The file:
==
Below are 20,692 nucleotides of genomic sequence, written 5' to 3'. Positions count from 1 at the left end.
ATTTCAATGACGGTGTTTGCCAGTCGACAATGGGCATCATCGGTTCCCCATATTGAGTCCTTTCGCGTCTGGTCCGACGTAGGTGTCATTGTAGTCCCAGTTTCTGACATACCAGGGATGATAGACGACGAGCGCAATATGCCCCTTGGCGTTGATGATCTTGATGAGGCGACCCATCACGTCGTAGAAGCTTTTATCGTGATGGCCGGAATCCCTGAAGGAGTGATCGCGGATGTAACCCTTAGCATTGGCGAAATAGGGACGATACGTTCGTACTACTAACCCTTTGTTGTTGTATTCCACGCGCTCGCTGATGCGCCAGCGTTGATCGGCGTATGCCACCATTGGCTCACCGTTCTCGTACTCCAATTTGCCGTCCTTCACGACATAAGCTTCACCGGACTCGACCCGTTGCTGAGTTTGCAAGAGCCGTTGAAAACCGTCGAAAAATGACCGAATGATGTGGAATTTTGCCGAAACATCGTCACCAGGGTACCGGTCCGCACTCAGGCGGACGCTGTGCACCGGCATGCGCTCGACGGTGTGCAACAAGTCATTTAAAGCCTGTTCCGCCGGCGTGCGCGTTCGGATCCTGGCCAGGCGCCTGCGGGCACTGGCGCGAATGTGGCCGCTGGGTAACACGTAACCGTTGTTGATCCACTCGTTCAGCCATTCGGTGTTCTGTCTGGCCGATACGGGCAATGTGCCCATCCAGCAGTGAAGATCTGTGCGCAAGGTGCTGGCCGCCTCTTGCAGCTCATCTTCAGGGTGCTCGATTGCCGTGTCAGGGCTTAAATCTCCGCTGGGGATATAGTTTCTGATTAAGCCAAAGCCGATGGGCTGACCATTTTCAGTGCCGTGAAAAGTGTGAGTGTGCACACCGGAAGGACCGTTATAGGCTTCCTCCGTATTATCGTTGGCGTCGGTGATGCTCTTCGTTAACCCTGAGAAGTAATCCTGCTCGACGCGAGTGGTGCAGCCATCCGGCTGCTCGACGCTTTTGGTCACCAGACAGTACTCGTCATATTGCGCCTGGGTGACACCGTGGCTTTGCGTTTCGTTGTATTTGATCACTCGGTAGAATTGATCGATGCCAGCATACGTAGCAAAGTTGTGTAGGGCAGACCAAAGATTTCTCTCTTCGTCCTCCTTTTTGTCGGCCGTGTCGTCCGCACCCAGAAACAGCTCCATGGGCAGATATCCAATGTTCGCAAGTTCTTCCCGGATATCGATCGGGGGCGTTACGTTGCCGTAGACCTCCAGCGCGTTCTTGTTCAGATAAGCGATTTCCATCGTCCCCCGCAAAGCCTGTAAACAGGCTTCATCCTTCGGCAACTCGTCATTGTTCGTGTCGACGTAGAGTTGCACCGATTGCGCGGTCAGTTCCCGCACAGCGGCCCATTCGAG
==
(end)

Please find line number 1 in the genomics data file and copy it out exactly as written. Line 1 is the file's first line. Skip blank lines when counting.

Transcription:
Below are 20,692 nucleotides of genomic sequence, written 5' to 3'. Positions count from 1 at the left end.